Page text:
Eyewitness testimony from camp officials, employees and prisoners: Sonderkommando diaries, SS officer Oskar Gröning, confessions of guards such as SS-Unterscharfuehrer Pery Broad and commandants such as SS- Obersturmbannfuehrer Rudolf Hoess and SS-Hauptsturmfuhrer (Captain) Hans Aumeier who admitted that gas chambers had been in operation in Auschwitz and that on many occasions they had been used for killing Jews.
The principal of these Rudolf Hoss, the Auschwitz Kommandant, was captured by the British on 11th March 1946. In the course of his interrogation at Nuremberg Hoss produced a detailed list of the numbers of people transported to Auschwitz from various countries in Europe. The list totalled well over one million. When asked how so large a number could be accommodated at the camp, given that Hoss had said that there were facilities for only 130,000 at the camp, Hoss answered that most of those transported to the camp were taken there to be exterminated.
Hoss later swore an affidavit in which he admitted that he had overseen the extermination, by gassing and burning, of at least two and a half million people. He stated that Zyklon-B was dropped into the death chamber through a small opening. It took from 3 to 15 minutes to kill those in the chamber. After half an hour the bodies were removed. Sonderkommandos or Special commandos removed their rings and extracted the gold from their teeth. Hoss described the process by which those to be gassed were selected. He stated that attempts were made to deceive the victims that they were going to be deloused. He said that the gas chambers were capable of accommodating 2,000 people at one time. Dr Gustav Gilbert, the Nuremberg prison psychologist, recorded in his diary an account of a conversation with Hoss in which he confirmed that two and a half million people had been exterminated under his direction.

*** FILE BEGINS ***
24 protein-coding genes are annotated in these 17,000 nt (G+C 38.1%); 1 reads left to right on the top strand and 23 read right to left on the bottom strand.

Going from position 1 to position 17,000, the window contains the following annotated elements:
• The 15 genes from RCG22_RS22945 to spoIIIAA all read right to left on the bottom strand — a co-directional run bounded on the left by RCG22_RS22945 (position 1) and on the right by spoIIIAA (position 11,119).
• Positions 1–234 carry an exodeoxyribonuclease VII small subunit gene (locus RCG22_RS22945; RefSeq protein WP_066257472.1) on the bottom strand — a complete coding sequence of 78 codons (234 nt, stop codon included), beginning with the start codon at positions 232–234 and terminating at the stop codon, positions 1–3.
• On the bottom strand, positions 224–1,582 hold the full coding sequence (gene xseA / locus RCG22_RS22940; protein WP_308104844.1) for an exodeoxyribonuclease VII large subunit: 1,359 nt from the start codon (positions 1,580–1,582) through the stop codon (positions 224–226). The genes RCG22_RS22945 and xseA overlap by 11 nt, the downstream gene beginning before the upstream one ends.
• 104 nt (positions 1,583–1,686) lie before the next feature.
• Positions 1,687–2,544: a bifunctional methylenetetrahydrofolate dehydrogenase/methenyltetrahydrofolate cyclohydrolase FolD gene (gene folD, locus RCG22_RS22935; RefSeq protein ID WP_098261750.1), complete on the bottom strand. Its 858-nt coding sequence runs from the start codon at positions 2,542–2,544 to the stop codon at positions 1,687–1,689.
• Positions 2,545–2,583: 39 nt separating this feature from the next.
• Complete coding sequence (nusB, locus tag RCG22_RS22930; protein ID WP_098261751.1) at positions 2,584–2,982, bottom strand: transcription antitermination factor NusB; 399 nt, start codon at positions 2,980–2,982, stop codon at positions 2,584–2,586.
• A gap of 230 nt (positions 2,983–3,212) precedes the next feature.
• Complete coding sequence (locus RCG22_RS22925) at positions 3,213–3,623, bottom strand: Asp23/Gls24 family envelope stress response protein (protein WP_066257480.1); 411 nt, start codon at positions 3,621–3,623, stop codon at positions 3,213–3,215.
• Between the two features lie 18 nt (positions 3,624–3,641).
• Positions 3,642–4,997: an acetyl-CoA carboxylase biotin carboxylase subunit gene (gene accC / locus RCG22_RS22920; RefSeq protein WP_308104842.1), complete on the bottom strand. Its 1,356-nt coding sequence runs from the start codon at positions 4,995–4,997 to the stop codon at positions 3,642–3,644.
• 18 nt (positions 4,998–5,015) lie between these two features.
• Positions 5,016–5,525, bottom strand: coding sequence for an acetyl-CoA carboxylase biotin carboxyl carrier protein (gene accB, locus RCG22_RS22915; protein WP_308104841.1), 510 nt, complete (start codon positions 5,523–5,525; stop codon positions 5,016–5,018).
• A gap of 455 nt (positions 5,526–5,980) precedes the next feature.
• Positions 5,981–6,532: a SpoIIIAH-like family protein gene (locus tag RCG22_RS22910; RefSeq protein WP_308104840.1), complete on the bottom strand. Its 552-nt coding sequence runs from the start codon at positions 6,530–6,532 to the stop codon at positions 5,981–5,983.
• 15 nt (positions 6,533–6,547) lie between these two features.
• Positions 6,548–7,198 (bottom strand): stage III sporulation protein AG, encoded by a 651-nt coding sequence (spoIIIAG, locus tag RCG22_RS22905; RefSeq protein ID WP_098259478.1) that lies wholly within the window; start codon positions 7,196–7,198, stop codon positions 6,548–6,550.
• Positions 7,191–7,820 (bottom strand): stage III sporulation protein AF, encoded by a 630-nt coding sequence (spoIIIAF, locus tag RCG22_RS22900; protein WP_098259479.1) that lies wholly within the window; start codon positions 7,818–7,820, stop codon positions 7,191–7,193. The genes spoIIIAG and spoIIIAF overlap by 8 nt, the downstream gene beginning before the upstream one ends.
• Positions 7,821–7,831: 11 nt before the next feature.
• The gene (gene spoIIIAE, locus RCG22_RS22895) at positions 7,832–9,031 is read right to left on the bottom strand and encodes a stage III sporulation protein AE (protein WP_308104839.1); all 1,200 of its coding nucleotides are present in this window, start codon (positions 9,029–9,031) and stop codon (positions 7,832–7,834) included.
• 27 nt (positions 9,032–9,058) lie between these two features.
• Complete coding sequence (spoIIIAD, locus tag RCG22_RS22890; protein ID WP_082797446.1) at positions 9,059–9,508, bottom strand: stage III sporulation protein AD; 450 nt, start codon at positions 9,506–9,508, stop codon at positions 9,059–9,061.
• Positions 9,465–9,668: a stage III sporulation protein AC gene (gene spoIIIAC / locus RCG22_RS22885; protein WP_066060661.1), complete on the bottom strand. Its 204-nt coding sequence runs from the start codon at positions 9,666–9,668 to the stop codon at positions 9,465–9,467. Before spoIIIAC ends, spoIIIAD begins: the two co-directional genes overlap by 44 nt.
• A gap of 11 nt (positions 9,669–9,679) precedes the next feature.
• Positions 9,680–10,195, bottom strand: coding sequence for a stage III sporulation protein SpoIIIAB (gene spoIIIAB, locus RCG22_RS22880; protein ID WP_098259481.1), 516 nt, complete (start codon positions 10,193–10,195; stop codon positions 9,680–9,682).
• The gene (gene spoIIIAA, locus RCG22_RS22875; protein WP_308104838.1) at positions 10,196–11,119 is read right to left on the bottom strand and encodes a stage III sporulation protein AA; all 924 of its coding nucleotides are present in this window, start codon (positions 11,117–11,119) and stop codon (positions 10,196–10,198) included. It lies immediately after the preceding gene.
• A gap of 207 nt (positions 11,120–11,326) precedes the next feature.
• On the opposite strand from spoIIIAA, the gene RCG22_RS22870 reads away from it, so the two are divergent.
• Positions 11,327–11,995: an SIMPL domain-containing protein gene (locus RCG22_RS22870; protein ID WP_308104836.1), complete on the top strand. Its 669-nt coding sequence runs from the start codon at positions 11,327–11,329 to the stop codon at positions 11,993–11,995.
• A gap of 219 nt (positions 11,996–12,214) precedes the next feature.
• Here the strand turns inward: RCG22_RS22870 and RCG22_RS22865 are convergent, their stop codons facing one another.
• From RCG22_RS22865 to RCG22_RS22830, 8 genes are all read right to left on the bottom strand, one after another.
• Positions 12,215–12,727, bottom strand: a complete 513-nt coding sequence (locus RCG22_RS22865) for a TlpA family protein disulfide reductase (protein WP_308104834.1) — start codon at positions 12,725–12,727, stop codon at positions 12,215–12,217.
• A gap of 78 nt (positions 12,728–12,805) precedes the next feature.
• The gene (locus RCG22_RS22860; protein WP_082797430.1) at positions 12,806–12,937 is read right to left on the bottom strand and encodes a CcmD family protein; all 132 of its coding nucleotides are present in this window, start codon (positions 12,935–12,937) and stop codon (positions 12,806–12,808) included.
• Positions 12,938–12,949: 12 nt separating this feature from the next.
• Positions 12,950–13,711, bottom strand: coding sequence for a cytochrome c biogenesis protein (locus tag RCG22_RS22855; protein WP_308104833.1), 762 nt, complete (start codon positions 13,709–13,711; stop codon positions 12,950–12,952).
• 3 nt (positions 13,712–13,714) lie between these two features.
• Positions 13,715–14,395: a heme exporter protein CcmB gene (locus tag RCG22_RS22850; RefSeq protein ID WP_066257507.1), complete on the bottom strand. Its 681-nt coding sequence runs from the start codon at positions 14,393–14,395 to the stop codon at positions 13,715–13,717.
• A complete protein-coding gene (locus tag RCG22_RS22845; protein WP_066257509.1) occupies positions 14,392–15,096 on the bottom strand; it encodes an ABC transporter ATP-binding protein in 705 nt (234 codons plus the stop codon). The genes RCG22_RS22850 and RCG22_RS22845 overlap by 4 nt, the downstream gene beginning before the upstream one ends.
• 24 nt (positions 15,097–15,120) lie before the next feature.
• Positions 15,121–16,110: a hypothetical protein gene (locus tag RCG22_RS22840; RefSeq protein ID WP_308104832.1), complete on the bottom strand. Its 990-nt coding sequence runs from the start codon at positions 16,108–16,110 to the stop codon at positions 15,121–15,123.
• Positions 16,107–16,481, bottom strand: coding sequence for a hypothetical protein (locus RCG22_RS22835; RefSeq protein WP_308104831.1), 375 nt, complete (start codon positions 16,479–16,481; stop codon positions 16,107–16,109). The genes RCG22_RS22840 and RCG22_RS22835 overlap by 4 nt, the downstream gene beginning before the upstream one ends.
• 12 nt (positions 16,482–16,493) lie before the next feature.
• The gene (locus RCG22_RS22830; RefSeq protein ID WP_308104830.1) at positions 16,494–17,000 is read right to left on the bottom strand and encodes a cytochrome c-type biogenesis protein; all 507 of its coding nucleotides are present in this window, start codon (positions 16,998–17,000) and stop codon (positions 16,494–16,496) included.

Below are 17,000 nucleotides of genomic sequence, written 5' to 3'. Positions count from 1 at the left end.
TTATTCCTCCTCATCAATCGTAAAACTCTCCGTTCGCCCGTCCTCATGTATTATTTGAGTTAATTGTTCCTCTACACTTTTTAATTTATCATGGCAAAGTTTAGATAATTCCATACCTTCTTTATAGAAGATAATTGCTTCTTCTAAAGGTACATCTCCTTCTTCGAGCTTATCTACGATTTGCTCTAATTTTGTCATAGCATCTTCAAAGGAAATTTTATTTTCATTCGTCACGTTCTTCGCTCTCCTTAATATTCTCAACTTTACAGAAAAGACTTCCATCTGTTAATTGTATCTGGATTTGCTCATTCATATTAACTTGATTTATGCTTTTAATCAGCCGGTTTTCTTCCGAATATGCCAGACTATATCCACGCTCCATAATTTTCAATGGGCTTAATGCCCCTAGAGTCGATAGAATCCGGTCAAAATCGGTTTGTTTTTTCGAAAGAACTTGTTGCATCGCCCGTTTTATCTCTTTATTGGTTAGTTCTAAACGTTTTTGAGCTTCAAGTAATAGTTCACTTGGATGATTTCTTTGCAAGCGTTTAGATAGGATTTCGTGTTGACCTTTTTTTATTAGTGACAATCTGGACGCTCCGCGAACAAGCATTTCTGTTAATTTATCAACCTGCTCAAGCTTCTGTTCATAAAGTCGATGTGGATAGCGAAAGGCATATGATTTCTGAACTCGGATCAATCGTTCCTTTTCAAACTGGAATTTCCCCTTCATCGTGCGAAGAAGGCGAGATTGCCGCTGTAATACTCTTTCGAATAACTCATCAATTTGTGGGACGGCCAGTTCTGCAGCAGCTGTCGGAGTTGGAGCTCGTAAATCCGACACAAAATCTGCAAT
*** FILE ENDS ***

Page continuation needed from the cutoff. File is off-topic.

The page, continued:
Photographs: Photos taken of the burning of bodies that were smuggled out of Auschwitz and of the women on the way to gas chambers.
The Auschwitz Protocols: Rudolph Vrba and Alfred Wetzler were Slovak Jewish prisoners who escaped from Auschwitz in April 1944. They prepared a comprehensive report on what was happening at Auschwitz, and sent it to the West. The information about Auschwitz included relatively accurate drawings of its main camps and the extermination facilities.
Nazi officer evidence for destruction of records: Nazi officers such Rudolf Hoss and Adolf Eichmann have confirmed to have received orders to destroy all records related to the extermination.
Rudolf Höss, the Commandant of Auschwitz, wrote after the war that Adolf Eichmann, the bureaucrat in charge of organizing the deportations of Jews to the death camps, was "the only SS officer who was allowed to keep records concerning these liquidation operations, according to the orders of the Reichsführer-SS [Himmler]. All other units which took part in any way had to destroy all records immediately."